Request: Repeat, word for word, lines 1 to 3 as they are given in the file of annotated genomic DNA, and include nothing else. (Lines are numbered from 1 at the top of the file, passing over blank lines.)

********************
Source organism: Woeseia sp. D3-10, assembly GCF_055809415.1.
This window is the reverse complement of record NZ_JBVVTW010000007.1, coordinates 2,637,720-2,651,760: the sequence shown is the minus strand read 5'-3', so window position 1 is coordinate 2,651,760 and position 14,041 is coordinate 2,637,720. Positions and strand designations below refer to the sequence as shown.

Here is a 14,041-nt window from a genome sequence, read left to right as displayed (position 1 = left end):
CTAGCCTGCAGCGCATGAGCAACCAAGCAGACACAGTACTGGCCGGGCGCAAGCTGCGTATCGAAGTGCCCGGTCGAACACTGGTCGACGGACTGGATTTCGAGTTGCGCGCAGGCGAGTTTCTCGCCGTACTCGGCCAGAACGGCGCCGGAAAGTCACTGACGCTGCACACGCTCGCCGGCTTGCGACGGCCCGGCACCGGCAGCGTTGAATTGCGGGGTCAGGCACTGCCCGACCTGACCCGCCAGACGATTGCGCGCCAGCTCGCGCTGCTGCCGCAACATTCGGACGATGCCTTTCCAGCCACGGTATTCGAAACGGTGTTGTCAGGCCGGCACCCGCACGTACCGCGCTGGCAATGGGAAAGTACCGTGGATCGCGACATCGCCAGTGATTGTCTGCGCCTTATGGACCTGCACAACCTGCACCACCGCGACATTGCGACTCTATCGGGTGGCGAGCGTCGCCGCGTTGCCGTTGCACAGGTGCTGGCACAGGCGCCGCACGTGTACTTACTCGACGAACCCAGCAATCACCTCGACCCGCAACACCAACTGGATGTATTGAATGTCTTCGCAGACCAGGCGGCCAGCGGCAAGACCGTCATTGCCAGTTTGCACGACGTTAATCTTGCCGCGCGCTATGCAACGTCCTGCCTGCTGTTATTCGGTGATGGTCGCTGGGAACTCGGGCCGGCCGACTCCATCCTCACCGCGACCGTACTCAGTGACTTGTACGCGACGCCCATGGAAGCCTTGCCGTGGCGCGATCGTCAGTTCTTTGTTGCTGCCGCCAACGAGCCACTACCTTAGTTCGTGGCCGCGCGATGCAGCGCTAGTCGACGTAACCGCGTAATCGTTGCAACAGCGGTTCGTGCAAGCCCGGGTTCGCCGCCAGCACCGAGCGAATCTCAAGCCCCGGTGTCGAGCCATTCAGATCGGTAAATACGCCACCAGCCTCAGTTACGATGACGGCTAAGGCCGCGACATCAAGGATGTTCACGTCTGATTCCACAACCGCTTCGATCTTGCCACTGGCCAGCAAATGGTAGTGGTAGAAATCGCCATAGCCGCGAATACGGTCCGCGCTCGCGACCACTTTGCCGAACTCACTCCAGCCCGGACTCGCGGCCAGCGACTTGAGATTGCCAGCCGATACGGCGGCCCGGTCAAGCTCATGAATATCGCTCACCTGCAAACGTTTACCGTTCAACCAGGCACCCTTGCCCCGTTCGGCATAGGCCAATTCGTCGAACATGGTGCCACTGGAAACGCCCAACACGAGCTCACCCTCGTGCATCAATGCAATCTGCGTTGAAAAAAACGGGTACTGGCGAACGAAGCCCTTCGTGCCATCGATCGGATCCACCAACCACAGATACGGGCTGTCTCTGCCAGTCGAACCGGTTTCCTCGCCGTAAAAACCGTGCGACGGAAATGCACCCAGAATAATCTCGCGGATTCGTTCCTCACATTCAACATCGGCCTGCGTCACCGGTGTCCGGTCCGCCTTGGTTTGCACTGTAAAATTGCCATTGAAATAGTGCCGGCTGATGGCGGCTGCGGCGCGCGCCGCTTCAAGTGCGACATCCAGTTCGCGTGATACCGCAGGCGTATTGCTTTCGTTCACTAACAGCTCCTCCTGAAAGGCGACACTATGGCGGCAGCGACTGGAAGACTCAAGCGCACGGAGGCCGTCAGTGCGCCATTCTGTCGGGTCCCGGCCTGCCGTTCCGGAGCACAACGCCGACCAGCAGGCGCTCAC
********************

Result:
Source organism: Woeseia sp. D3-10, assembly GCF_055809415.1.
This window is the reverse complement of record NZ_JBVVTW010000007.1, coordinates 2,637,720-2,651,760: the sequence shown is the minus strand read 5'-3', so window position 1 is coordinate 2,651,760 and position 14,041 is coordinate 2,637,720. Positions and strand designations below refer to the sequence as shown.

Here is a 14,041-nt window from a genome sequence, read left to right as displayed (position 1 = left end):